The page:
A method for the stochastic modeling of karstic systems accounting for geophysical data: an example of application in the region of Tulum, Yucatan Peninsula (Mexico)
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The eastern coast of the Yucatan Peninsula, Mexico, contains one of the most developed karst systems in the world. This natural wonder is undergoing increasing pollution threat due to rapid economic development in the region of Tulum, together with a lack of wastewater treatment facilities. A preliminary numerical model has been developed to assess the vulnerability of the resource. Maps of explored caves have been completed using data from two airborne geophysical campaigns. These electromagnetic measurements allow for the mapping of unexplored karstic conduits. The completion of the network map is achieved through a stochastic pseudo-genetic karst simulator, previously developed but adapted as part of this study to account for the geophysical data. Together with the cave mapping by speleologists, the simulated networks are integrated into the finite-element flow-model mesh as pipe networks where turbulent flow is modeled. The calibration of the karstic network parameters (density, radius of the conduits) is conducted through a comparison with measured piezometric levels. Although the proposed model shows great uncertainty, it reproduces realistically the heterogeneous flow of the aquifer. Simulated velocities in conduits are greater than 1 cm s−1, suggesting that the reinjection of Tulum wastewater constitutes a pollution risk for the nearby ecosystems.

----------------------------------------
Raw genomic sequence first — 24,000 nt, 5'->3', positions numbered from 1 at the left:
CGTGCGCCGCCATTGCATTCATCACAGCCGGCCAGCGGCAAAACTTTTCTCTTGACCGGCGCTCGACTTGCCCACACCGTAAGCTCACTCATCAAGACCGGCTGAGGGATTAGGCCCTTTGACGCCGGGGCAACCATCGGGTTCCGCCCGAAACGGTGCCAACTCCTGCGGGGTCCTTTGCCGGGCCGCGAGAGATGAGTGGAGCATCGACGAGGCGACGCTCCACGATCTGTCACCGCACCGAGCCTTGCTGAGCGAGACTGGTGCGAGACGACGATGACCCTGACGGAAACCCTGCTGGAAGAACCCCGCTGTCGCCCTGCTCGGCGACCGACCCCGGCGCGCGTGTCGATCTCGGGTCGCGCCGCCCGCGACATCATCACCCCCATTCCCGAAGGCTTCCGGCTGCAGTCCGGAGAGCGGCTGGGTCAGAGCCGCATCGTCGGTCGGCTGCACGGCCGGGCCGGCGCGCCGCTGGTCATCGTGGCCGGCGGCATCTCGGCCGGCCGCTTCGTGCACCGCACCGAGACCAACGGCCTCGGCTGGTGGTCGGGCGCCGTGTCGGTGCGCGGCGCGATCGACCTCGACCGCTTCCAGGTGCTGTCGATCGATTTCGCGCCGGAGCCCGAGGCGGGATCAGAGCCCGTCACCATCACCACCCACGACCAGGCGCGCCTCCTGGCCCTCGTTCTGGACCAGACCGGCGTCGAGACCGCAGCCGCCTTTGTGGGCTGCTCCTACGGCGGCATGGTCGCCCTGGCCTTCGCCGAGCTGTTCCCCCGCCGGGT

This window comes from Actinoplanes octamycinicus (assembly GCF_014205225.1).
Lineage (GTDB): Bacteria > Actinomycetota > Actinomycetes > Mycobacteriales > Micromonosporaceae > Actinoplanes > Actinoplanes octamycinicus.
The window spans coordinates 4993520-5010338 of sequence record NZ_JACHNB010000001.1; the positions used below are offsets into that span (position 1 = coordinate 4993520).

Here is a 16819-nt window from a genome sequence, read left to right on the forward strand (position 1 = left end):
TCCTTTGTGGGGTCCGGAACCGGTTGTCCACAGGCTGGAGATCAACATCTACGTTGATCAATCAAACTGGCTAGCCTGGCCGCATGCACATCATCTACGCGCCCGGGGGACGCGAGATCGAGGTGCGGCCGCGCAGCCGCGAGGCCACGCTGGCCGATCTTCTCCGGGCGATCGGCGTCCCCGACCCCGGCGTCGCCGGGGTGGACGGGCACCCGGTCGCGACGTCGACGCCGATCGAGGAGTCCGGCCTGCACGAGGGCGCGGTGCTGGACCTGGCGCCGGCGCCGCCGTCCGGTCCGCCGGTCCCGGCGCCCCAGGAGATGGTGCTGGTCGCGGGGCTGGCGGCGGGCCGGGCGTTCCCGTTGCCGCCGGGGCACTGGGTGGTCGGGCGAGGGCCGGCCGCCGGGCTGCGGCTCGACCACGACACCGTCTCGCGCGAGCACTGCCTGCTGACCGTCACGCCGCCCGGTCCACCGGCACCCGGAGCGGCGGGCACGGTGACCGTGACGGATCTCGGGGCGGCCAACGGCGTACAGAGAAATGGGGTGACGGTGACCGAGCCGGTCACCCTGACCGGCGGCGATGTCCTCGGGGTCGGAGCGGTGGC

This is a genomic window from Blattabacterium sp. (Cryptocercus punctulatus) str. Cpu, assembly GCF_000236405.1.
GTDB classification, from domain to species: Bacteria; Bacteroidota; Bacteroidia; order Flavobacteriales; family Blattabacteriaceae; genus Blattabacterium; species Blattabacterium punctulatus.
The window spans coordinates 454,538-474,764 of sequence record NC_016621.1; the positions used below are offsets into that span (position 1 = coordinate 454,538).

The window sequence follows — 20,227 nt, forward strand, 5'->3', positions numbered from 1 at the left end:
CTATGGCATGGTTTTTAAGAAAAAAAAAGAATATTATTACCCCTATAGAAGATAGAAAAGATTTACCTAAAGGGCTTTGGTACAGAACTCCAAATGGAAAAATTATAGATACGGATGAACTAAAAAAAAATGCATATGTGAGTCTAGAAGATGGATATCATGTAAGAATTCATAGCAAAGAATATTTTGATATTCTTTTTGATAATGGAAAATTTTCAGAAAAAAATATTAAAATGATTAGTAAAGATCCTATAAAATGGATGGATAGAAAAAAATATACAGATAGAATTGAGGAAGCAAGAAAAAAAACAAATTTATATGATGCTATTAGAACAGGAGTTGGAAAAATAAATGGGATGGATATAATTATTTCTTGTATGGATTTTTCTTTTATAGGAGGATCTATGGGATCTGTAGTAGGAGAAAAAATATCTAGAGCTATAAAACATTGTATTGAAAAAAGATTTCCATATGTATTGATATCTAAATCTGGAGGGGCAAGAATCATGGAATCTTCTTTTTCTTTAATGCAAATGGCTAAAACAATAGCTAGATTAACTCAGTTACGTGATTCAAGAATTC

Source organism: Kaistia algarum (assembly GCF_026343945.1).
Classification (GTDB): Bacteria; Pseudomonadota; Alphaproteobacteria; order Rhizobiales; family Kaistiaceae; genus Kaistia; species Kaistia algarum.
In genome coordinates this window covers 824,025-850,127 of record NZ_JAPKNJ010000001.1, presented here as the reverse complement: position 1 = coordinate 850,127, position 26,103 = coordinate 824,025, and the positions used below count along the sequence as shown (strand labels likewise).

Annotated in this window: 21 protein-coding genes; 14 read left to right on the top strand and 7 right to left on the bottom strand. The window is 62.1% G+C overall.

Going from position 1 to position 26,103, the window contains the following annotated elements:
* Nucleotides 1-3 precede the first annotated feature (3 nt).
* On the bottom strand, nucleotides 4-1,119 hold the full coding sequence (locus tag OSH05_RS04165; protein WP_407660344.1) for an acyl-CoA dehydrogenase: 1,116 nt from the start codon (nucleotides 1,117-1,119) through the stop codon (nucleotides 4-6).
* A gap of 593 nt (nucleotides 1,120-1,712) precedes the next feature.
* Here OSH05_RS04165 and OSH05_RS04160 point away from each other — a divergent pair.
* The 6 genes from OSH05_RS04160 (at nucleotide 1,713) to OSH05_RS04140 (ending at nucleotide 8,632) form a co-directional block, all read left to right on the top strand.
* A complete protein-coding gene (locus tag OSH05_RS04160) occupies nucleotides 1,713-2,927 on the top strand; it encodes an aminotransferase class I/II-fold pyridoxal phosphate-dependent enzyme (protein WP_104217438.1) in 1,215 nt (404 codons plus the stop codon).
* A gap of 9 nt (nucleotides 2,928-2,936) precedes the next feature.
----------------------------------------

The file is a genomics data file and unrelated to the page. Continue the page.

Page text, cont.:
Karst, Numerical Modeling, Coastal Aquifers, Geophysical Methods, Mexico
Hydrogeology Journal, Vol. 21, no. 3 (2012-12-27).
Vuilleumier, C.; Borghi, A.; and Renard, P., "A method for the stochastic modeling of karstic systems accounting for geophysical data: an example of application in the region of Tulum, Yucatan Peninsula (Mexico)" (2012). KIP Articles. 3182.